Originally the military’s second-in-command, Ashfaq succeeded Musharraf after the latter’s resignation in 2007. But before his career as COAS, he was the 17th Director General of Inter-Services Intelligence. He directed ISI operations during the time of nuclear proliferation and as terrorist attacks within the country became widespread. He also leads 2 successful investigations into the suicide attempts against Musharraf. Musharraf considered him an ally, even requesting his company during the negotiations with Bhutto and when the Chief Justice was suspended. He was replaced soon before he was appointed COAS.

As for his military escapades, he was part of the 1971 Indo-Pakistan war and played a distinct role in Pakistan’s “war on terror”. As COAS, Ashfaq worked to reverse the changes Musharraf had made in the army, removing them from politics and many city departments. He also ensured the army’s full support of the new government after the 2008 general elections.

US and Pakistani relations had worsened following their drone attack at FATA that killed many tribal leaders. Though Kayani understood the public’s anti-American sentiment had just increased, he held a meeting between the CIA and ISI to come to some mutual agreement. He convinced the CIA to suspend their drones and remove the excess personnel they had in the country, ultimately salvaging the situation. As his term was about to end, it was speculated Kayani would join the Committee of Joint Chief Staff, renewing his term but, that would not come to be. He retired in November 2013.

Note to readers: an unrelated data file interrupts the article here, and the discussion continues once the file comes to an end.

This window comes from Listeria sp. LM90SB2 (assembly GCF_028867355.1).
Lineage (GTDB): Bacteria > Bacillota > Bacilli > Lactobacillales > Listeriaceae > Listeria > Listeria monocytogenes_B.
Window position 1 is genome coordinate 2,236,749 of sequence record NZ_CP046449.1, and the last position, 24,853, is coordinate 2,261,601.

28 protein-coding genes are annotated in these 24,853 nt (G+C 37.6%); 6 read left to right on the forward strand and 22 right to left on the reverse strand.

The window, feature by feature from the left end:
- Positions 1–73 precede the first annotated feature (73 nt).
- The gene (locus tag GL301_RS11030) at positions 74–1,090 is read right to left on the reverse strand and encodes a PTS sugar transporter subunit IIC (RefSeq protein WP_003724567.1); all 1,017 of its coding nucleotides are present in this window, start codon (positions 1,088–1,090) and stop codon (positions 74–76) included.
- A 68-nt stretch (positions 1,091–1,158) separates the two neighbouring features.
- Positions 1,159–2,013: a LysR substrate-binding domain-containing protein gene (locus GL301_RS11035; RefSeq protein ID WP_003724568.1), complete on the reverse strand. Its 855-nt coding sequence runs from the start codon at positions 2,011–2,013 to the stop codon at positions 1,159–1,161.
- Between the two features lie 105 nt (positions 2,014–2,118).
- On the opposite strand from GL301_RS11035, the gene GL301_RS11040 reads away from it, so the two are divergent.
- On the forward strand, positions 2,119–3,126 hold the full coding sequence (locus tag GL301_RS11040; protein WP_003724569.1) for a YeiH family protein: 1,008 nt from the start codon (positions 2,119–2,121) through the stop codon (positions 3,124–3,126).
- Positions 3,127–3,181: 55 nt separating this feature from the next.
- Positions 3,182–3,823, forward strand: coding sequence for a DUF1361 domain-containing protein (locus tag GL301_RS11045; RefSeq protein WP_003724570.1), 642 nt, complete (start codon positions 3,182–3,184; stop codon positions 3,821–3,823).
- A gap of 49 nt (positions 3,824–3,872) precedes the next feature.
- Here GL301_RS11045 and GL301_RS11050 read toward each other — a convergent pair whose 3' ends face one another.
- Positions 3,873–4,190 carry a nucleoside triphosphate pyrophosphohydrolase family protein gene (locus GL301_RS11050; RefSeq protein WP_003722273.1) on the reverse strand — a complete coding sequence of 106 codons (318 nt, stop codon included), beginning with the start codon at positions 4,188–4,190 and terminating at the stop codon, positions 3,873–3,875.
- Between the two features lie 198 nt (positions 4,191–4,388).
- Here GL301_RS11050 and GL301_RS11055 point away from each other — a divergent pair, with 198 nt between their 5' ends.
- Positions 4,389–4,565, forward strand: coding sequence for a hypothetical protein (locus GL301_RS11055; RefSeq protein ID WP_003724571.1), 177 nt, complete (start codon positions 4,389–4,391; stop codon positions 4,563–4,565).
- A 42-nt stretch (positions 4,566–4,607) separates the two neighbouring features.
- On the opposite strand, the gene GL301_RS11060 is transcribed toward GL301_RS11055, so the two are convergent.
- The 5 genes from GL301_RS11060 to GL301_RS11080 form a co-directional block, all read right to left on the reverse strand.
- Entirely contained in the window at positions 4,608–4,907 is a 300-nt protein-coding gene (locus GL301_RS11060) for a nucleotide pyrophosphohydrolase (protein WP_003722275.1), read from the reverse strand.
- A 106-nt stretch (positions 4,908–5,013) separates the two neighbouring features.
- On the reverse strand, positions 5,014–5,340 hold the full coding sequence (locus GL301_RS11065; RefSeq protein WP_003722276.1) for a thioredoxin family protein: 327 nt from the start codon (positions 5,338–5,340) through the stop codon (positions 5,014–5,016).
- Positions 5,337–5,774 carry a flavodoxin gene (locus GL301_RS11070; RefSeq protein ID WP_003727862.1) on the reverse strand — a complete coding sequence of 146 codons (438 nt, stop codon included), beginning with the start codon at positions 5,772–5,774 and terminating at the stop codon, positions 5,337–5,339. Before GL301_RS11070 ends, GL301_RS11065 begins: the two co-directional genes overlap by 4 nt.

Raheel Shareef

Date of Birth & Death Office Tenure Unit of Commission
16 June 1956 – Alive 3 years, 0 days (29 Nov 2013 – 29 Nov 2016) 6 FF

Raheel Shareef is beloved by the public and his contributions against the terrorism rampant in Pakistan during the 2010s have made the country a much safer place. Compared to 2006, terrorist attacks were reduced by 80% during his tenure. He single-handedly brought the country out of its darkest time and for his contributions, he is one of the most respected and honored army officials in Pakistani history.